One day before the inaugural Premier 12 debuts, Japan national baseball team manager Hiroki Kokubo and South Korea skipper Kim In-sik addressed the media at a Sapporo hotel on Saturday evening.

“As it’s finally beginning, we’re thrilled,” Kokubo said. “It’s the first tournament, but Japan needs to win so this tournament will develop going forward.”

Kim said that it’s a little unfortunate that two of the best teams in the tournament, which feature the world’s 12 best-ranked nations, would have to square off against each other in the very first contest But he added that his team would certainly give its best effort in Sunday’s game at Sapporo Dome.

The game will start at 7 p.m.

Despite Shohei Otani’s shakiness in Thursday’s exhibition against Puerto Rico in Fukuoka, Kokubo didn’t lose his faith in the 21-year-old fireballer, who tied Hiroshima’s Kenta Maeda and Chiba Lotte’s Hideaki Wakui for the NPB lead in victories (15) this past season. The skipper stuck with his original plan to use the right-hander in the tournament’s opening game.

Meanwhile, Kim announced that Kim Kwang-hyun will take the mound against Japan.

The 27-year-old southpaw has had exceptional performances against the Asian rival in the past, including at the 2008 Beijing Olympics. The SK Wyverns pitcher won 16 games and earned the MVP award during the ’08 Korean Baseball Organization season.

As much as his team would have to watch out for the powerful South Korean hitters, including their cleanup man Park Byeong-ho, who’s had 50 or homers in the last two KBO seasons (53 in 2015), Kokubo said that Kim is a tough hurler to face and score runs against.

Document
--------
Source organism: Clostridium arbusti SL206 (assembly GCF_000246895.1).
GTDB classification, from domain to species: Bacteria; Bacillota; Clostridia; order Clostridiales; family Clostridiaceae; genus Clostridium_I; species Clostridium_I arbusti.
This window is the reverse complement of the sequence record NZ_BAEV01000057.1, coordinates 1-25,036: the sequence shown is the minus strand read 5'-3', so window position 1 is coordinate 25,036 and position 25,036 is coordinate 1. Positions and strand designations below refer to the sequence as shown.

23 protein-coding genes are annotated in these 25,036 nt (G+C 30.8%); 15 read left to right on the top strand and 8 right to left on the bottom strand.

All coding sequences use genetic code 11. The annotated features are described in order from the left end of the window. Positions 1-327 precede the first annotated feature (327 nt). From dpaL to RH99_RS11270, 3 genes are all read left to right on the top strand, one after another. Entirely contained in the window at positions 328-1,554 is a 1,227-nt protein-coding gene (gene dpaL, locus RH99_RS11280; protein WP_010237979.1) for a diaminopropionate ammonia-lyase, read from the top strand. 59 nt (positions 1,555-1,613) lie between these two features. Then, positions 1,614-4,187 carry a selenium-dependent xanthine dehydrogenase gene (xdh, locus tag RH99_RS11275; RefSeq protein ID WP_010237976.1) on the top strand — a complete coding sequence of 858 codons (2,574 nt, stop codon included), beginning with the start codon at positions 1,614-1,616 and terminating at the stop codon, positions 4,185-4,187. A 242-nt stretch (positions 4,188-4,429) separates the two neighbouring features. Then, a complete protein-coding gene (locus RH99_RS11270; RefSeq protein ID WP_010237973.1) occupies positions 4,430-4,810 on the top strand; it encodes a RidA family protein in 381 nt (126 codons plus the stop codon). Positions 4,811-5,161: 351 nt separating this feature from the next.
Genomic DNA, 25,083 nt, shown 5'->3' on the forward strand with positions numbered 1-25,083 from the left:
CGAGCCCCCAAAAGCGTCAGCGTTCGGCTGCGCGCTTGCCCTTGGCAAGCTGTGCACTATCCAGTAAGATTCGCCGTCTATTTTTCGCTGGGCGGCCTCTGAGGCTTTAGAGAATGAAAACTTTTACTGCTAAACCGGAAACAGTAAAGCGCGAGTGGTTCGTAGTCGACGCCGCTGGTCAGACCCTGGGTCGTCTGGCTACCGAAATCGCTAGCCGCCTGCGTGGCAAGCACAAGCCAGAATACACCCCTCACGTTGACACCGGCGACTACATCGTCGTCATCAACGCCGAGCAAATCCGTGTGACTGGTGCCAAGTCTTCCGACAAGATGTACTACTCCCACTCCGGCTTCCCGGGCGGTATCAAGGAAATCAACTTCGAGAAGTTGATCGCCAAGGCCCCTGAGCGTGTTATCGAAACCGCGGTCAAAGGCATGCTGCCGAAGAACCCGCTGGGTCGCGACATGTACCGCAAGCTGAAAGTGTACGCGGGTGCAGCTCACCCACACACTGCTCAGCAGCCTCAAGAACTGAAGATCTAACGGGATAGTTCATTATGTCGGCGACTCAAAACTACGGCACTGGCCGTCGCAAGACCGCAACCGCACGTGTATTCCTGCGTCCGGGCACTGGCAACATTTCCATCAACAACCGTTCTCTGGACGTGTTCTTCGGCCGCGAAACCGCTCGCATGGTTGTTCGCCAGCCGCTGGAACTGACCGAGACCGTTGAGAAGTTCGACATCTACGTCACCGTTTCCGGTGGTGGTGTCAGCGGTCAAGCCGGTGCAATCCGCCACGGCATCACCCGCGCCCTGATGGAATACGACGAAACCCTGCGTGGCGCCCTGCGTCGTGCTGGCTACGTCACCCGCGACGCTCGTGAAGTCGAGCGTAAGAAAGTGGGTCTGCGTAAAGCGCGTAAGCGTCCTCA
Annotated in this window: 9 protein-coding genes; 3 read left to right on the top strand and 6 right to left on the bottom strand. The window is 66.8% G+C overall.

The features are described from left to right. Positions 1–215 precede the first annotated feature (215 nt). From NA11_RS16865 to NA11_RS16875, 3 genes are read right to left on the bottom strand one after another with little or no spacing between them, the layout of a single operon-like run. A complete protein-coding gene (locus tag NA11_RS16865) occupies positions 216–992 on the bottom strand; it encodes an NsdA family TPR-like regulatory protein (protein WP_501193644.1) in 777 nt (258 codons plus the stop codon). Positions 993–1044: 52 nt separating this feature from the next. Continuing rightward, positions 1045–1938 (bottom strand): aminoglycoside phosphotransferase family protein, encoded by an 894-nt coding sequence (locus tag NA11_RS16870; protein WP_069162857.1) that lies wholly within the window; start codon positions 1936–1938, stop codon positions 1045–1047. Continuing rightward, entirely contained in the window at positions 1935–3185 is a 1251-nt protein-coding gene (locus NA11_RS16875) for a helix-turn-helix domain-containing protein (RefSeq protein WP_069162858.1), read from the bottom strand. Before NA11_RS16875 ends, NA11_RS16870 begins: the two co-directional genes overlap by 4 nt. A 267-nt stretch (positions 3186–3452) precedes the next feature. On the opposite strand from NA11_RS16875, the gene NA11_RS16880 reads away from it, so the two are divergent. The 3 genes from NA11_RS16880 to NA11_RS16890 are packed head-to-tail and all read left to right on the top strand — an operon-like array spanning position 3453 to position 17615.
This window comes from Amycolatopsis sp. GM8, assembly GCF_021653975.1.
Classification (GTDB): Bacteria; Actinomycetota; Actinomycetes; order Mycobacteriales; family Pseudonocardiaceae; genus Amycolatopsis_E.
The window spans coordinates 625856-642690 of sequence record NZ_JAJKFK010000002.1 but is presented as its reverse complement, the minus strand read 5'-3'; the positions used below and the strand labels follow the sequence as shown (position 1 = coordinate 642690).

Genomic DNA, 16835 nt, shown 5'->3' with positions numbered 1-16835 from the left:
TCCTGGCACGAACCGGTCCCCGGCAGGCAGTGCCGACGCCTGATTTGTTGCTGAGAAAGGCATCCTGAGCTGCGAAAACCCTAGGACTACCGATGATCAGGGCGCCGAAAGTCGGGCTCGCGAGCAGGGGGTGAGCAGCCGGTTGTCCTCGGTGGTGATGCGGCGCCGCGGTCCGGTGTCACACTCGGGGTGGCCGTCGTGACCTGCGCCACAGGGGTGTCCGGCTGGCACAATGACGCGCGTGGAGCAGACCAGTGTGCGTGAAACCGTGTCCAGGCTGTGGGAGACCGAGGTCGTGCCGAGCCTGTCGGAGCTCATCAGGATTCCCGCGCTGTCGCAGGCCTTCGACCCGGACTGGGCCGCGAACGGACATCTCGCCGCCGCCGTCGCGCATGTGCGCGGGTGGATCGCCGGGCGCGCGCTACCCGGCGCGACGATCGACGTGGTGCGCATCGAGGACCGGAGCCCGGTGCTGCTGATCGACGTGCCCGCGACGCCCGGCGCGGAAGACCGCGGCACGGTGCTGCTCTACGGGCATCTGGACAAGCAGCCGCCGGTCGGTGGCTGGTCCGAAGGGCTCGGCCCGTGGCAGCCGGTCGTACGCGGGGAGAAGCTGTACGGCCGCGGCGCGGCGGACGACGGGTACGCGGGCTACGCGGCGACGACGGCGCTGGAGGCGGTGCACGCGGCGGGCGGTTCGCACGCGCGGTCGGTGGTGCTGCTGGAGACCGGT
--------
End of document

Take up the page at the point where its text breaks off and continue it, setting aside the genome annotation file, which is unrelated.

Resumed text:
“As far as we’ve seen him on video, Kim Kwang-hyung’s got a great fastball and slider,” Kokubo said. “I’ve always thought that he’d be successful no matter which league he plays in, and I believe that he’s going to give us some tough times.”

Likewise, Kim In-sik, who led the national team in the 2006 and 2009 WBC, recognizes the quality of the Japanese pitchers.

“As I’ve led the team to face Japan so many times in the past, one thing that I know about them is that they are really smart at playing baseball,” the 68-year-old said. “Especially their pitchers are really elaborate. Otani and their other pitchers are all good and I consider them a good rival.”

One big concern for Samurai Japan is the condition of slugger Takeya Nakamura, who bruised the back of his right hand when he was hit by a pitch in Friday’s exhibition against Puerto Rico. The Seibu Lions’ six-time home run king reportedly left the team to undergo a medical checkup in Tokyo on Saturday. At the news conference, Kokubo didn’t clarify whether Nakamura would play on Sunday.

“Regarding our offensive lineup, because of the injury of Nakamura, we are probably going to have to go flexibly,” Kokubo said.

The Premier 12 is run by the World Baseball Softball Confederation, which was established to get the two sports back into the Olympics. Japan enters the tournament as the No. 1-ranked team while South Korea stands at No. 8.

Except for the Japan-South Korea game, the first and preliminary round, in which the 12 teams are divided into two groups, will be played at four stadiums in Taiwan. The top four teams in each group will advance to the quarterfinals. Tokyo Dome will host the semifinals and gold medal game.

Unlike the World Baseball Classic, there are no players that are on 40-man rosters of major league clubs in the Premier 12. So countries like the United States, the Dominican Republic and Venezuela have rosters primarily filled with their minor leaguers.

After the South Korean game, Japan, which is in Group B, will fly to Taiwan and resume its first round against Mexico at Tien-Mou Stadium on Wednesday. Samurai Japan will also face the United States, Dominican Republic and Venezuela, in that order, in the first round.

Group A features Cuba, Taiwan, the Netherlands, Canada, Puerto Rico and Italy.

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